Other than an incredible summer destination, Istria is renowned for its wine, truffles and most importantly its olive oil. Most Istrian olive oil makers are small, family-run businesses producing very limited quantities of what is considered the finest in the world. I had read that a small village close by, was the home to Brist- one of the most significant of the oil producers. We headed east. Destination Bale/Vale (depends- how Italian are you?) GPS says turn right. We know it’s a carpark- there is a machine to take your money. It’s a bit…temporary – dirt square with blue painted parking bays.
We’ve missed Brist by ten minutes but there just happens to be a very small ‘Olive House’ right on the carpark. Mauricio was pondering his fortune in the cool of his terrace. We passed through the tomato patch and was led into a tiny display room. There we were educated about the olive oil produced at OPG Mauricio Dandić. Using Istrian buža olives handpicked from ancient trees, some up to 600 years old, this olive oil had earned quite a few accolades. We learned that quality olive oil should be piquant, a little bitter with a definite after taste. It should always be bottled in dark glass and stored in a cool place. The high-quality oil is not for cooking. This is to eat with bread or drizzled over salads or vegetables. Delicious!
We bought a small bottle and asked where we should have lunch. He immediately checked his watch. He indicated La Grisa across the road for fine dining and then obviously sized us up and took out a map to indicate where we could get genuine local cuisine- translate – decent, not expensive, where the locals eat.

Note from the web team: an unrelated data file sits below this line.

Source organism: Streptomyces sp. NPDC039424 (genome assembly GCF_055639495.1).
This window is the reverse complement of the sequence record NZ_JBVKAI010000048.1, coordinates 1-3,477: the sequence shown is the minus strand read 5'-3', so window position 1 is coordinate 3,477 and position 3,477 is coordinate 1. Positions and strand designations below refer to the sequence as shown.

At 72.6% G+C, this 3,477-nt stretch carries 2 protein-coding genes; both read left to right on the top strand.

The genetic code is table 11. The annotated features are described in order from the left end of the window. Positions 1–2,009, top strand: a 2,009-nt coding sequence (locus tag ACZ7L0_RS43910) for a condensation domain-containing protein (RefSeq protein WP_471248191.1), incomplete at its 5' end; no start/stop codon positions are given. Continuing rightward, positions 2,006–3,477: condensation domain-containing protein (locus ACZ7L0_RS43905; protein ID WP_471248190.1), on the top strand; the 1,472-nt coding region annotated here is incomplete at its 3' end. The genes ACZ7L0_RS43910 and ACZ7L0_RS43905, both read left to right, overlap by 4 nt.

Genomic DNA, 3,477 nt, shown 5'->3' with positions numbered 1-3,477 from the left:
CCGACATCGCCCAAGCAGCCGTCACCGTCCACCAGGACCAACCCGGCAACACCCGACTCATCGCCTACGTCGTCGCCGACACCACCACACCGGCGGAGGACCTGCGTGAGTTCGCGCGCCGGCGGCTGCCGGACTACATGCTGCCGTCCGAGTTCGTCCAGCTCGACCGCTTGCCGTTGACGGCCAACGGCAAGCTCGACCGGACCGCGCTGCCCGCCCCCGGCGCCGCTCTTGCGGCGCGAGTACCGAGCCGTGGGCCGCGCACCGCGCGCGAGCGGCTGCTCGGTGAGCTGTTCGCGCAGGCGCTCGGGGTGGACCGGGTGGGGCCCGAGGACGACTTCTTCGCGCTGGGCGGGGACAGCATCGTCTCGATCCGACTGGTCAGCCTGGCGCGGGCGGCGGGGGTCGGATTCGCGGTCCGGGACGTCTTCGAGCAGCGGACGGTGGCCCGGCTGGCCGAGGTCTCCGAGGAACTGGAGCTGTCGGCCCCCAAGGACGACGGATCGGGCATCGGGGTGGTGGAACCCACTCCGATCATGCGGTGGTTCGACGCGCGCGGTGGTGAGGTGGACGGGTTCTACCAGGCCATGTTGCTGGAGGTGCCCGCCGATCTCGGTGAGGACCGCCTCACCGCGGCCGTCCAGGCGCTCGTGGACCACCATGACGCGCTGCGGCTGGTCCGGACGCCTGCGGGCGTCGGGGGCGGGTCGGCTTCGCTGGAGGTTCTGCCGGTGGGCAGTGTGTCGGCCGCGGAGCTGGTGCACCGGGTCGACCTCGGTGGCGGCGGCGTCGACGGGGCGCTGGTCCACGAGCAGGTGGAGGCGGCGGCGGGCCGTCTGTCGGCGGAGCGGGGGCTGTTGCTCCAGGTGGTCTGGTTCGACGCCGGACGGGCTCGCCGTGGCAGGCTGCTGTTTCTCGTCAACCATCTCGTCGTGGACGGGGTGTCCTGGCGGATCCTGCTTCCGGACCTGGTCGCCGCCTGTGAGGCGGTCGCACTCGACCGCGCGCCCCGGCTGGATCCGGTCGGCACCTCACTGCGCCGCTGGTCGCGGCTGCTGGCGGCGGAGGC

Bale is very small with a population of about one thousand, but somehow, we were able to lose ourselves. We think we eventually found the kanoba but the food was off and drinks were on. We persevered and found Restaurant Dado where the owner checked his watch and asked if we would be gone by three. We ate well.
It’s good having the car. We can explore at our own pace. The journey from Rovinj to Poreć was less than an hour and we had time to kill before check-in. We made our way along the Limski Kanal, celebrated for its quality oysters and mussels, sampling culinary delights such as the local honig (honey), olive oil, grappa and homemade limoncello. The hawkers were pretty aggressive, but we were polite and persistently refused to purchase. Learning to refuse politely is a very handy travel skill.
Talking of travel skills. Of course, it is essential to pack as lightly as you can. I still end up taking too much. John doesn’t take as much but seems to acquire quite a bit along the way. In an effort to reduce I decided that tiny containers were the go and have make-up, pawpaw cream and styling wax in them. Now while the make-up is obvious, I really ought to have labelled the other two. I did wonder what was happening to my hair until I found the wax at the bottom of my bag. Oh well! Another lesson learned.
Great post 🙂
Thank you. Always thrilled when someone responds.
The car is giving you some great experiences…. including pawpaw hair wax! My mouth waters thinking of the authentic meals you are discovering. Are you fluent in Croatian menus… we will need some tips. Cheers
Hi Deb The food in Croatia is marvellous. Our Croatian is limited to about ten words and we have to use clues for pronunciation…eg Porec – Poor wretch.. and Mali Losinj …Marly Lo’shin. Often the emphasis is on the second syllable. Just observing…probably wrong! The menus are often written in Croatian, Italian, German and English. We have seen some wonderful ones written in what looks like emojis. Thrilled you are reading the blog.